Introducing: North of Brooklyn, a new thin-crust, by-the-slice pizzeria on Queen West

Introducing: North of Brooklyn, a new thin-crust, by-the-slice pizzeria on Queen West

Introducing: North of Brooklyn
(Image: Gizelle Lau)

Blink as you’re walking by, and you’ll probably miss one of Toronto’s newest pizza spots: North of Brooklyn, a tiny 12-seat restaurant tucked around the corner behind Hero Certified Burgers at Queen and Palmerston. Inspired by Brooklyn’s obsessive passion for pizza (exemplified by places like Best Pizza, South Brooklyn Pizza and Di Fara Pizza), Josh Spatz and Alex Potter (Pizzeria Libretto) wanted to bring that same high-quality, thin-crust pizza to a casual, grab-’n’-go setting—so they partnered with Best Pizza’s Frank Pinello. Torontonians have typically had to choose between whole-pie artisanal pizza and slices from the chains that have been sitting out for hours; North of Brooklyn is combining the two, with thin-crust pizzas made throughout the day (with just five on the go at any time) and sold by the slice.

In the kitchen are Potter and Chris Getchell, also previously of Pizzeria Libretto, who make and hand-stretch the dough until it’s good and thin. On the menu are five signature pizzas including margherita ($3.90 per slice, $18 for one 18-inch pizza), pepperoni ($4.20 per slice, $20 per pizza) and white ($4.40 per slice, $22 per pizza) with arugula, garlic ricotta, mozzarella and pecorino. Aside from pizza, there’s a seasonal arugula salad ($6) and garlic knots ($2.50 for four), a signature adopted from Best Pizza: proofed pizza dough that’s been tied into knots, cooked with olive oil, garlic, thyme and topped with cheese. For dessert: there’s a sweet-savoury cookie ($2) made of pretzels, chips, popcorn, chocolate and butterscotch chips.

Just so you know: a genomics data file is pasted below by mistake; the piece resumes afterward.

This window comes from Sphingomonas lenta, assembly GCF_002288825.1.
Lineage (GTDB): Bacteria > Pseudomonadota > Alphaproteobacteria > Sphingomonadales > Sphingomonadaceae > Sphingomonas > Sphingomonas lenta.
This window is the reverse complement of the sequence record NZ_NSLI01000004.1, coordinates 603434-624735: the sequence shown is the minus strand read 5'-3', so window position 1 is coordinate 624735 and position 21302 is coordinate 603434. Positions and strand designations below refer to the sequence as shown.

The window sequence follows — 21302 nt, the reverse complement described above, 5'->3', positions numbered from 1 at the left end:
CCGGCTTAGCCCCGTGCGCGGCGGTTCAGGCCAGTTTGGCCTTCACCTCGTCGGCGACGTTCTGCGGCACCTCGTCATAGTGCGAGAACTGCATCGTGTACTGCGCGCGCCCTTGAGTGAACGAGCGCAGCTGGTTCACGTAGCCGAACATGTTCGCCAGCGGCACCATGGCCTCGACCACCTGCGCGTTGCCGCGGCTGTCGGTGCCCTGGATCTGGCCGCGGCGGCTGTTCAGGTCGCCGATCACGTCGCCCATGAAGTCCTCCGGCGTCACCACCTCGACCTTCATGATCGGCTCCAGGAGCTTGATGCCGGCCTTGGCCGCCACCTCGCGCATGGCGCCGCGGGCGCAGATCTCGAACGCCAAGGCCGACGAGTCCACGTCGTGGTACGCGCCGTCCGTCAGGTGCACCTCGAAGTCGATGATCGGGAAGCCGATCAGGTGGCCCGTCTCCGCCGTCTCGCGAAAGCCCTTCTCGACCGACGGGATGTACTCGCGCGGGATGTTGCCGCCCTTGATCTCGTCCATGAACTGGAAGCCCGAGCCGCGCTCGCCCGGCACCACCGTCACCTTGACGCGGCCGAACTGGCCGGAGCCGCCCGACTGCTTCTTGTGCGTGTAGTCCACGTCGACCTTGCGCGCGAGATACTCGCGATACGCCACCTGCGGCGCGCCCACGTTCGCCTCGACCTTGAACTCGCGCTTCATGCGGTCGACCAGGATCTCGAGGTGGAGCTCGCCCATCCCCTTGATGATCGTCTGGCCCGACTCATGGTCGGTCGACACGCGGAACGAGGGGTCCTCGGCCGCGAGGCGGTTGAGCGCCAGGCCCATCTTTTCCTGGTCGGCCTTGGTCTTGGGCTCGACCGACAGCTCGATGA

The space, once occupied by the peripatetic Kensington Market Organic Ice Cream, was renovated with the help from friend David Dworkind, but remains relatively rustic (without too much barn board) with original floors, checker plate metal on the walls, bare light bulbs hanging from the ceiling and dark stools for seating. Old photos of Brooklyn pizza shops hang on the walls, including, naturally, one of Pinello’s Best Pizza. Outside, the brick wall boasts a large vintage-glam North of Brooklyn Pizzeria sign that lights up at night. The liquor license application is in, and there are plans to serve craft beer, wine and the usual Brios and San Pellegrino sodas.

North of Brooklyn Pizzeria, 650½ Queen St. W., 647-352-5700,, @northofbrooklyn